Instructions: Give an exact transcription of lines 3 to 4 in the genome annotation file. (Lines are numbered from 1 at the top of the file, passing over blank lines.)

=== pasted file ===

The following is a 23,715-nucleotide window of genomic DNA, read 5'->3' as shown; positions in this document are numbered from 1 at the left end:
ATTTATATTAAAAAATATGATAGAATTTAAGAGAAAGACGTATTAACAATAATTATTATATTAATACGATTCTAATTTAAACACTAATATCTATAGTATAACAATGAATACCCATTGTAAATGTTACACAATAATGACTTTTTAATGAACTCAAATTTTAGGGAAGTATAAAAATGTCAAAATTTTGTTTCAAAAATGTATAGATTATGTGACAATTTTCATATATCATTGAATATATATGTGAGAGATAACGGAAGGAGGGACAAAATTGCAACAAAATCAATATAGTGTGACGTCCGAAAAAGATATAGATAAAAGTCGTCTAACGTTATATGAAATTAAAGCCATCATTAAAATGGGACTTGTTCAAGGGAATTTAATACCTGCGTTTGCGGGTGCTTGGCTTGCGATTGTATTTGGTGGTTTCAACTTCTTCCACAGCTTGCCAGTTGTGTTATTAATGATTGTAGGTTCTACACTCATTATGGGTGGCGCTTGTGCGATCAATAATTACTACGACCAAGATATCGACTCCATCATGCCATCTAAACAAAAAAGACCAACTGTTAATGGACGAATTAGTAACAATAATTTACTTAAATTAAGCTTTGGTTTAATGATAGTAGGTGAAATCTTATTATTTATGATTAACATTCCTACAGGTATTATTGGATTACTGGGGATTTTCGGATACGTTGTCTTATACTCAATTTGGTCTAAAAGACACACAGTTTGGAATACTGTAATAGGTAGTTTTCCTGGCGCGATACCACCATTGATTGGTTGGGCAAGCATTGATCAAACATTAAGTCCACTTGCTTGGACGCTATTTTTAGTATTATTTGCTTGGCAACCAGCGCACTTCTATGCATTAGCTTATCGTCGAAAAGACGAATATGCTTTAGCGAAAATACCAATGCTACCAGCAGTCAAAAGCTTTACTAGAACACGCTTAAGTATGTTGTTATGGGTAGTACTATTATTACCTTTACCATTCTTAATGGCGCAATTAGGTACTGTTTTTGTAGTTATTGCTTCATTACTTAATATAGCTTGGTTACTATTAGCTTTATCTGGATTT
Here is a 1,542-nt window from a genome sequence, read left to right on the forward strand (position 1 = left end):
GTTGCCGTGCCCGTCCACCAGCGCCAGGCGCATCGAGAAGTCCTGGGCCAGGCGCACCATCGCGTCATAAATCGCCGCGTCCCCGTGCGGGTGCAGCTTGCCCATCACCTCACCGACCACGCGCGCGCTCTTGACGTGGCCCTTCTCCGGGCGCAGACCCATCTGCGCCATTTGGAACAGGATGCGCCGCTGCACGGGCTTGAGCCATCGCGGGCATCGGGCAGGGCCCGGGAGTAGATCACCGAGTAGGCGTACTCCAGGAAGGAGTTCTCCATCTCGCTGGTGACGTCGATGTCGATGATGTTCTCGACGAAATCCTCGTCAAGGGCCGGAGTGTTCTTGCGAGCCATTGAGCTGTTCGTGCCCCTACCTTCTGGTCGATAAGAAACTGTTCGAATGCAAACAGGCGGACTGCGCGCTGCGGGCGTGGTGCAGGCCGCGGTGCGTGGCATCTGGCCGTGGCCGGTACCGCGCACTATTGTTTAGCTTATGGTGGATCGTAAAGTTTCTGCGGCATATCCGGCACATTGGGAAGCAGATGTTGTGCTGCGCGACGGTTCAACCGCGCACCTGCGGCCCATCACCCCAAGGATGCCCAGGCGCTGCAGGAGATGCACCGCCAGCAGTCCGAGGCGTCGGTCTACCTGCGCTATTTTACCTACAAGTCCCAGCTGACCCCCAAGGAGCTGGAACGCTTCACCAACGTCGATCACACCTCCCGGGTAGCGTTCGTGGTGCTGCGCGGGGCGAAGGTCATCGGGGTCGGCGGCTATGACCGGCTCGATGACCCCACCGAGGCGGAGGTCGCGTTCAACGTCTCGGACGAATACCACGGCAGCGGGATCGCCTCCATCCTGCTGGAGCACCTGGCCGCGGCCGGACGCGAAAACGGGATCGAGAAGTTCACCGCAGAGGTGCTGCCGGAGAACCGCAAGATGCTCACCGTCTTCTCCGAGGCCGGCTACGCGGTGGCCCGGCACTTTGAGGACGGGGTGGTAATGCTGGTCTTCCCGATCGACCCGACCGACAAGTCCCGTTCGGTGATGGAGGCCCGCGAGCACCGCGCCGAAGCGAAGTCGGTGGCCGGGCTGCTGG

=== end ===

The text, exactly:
Here is a 1,542-nt window from a genome sequence, read left to right on the forward strand (position 1 = left end):
GTTGCCGTGCCCGTCCACCAGCGCCAGGCGCATCGAGAAGTCCTGGGCCAGGCGCACCATCGCGTCATAAATCGCCGCGTCCCCGTGCGGGTGCAGCTTGCCCATCACCTCACCGACCACGCGCGCGCTCTTGACGTGGCCCTTCTCCGGGCGCAGACCCATCTGCGCCATTTGGAACAGGATGCGCCGCTGCACGGGCTTGAGCCATCGCGGGCATCGGGCAGGGCCCGGGAGTAGATCACCGAGTAGGCGTACTCCAGGAAGGAGTTCTCCATCTCGCTGGTGACGTCGATGTCGATGATGTTCTCGACGAAATCCTCGTCAAGGGCCGGAGTGTTCTTGCGAGCCATTGAGCTGTTCGTGCCCCTACCTTCTGGTCGATAAGAAACTGTTCGAATGCAAACAGGCGGACTGCGCGCTGCGGGCGTGGTGCAGGCCGCGGTGCGTGGCATCTGGCCGTGGCCGGTACCGCGCACTATTGTTTAGCTTATGGTGGATCGTAAAGTTTCTGCGGCATATCCGGCACATTGGGAAGCAGATGTTGTGCTGCGCGACGGTTCAACCGCGCACCTGCGGCCCATCACCCCAAGGATGCCCAGGCGCTGCAGGAGATGCACCGCCAGCAGTCCGAGGCGTCGGTCTACCTGCGCTATTTTACCTACAAGTCCCAGCTGACCCCCAAGGAGCTGGAACGCTTCACCAACGTCGATCACACCTCCCGGGTAGCGTTCGTGGTGCTGCGCGGGGCGAAGGTCATCGGGGTCGGCGGCTATGACCGGCTCGATGACCCCACCGAGGCGGAGGTCGCGTTCAACGTCTCGGACGAATACCACGGCAGCGGGATCGCCTCCATCCTGCTGGAGCACCTGGCCGCGGCCGGACGCGAAAACGGGATCGAGAAGTTCACCGCAGAGGTGCTGCCGGAGAACCGCAAGATGCTCACCGTCTTCTCCGAGGCCGGCTACGCGGTGGCCCGGCACTTTGAGGACGGGGTGGTAATGCTGGTCTTCCCGATCGACCCGACCGACAAGTCCCGTTCGGTGATGGAGGCCCGCGAGCACCGCGCCGAAGCGAAGTCGGTGGCCGGGCTGCTGG